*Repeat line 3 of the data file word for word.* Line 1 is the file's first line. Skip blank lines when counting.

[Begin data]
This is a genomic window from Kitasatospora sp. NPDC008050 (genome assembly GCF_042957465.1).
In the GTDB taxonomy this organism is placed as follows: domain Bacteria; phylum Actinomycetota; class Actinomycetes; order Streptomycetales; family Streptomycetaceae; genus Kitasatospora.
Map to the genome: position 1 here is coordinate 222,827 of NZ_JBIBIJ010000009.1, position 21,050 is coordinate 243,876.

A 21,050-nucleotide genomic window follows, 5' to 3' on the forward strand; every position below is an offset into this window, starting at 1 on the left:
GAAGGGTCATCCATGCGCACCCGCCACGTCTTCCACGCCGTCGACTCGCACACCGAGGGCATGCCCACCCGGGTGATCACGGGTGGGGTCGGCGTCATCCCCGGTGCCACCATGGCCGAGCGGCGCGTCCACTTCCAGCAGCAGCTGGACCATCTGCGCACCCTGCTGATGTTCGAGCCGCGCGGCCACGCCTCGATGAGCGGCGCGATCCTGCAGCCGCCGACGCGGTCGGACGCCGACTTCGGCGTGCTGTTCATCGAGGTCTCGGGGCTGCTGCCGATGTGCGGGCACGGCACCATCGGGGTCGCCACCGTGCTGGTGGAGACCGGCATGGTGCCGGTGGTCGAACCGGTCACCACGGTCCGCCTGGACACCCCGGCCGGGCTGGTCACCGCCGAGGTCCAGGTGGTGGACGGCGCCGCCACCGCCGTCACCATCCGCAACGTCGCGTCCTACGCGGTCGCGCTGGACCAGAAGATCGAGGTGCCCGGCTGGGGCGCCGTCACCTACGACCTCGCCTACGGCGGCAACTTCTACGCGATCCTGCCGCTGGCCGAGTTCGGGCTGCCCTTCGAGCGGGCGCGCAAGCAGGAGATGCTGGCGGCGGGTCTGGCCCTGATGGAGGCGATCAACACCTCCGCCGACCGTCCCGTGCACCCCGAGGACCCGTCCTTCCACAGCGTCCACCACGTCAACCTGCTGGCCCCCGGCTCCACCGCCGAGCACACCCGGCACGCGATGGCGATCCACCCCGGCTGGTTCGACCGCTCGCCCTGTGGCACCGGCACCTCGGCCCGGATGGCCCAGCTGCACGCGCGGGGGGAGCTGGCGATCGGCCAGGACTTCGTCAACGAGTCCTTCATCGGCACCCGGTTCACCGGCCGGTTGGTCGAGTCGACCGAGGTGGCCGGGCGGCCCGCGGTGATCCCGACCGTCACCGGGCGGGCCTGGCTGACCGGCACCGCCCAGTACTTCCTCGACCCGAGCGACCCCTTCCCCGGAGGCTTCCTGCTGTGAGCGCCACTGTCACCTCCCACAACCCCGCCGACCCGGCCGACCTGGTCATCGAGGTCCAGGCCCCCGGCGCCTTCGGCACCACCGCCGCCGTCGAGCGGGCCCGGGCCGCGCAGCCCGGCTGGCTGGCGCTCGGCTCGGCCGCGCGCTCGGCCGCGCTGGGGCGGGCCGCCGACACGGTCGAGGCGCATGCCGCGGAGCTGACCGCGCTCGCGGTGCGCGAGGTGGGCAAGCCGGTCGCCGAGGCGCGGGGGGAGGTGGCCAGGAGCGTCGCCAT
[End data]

Map to the genome: position 1 here is coordinate 222,827 of NZ_JBIBIJ010000009.1, position 21,050 is coordinate 243,876.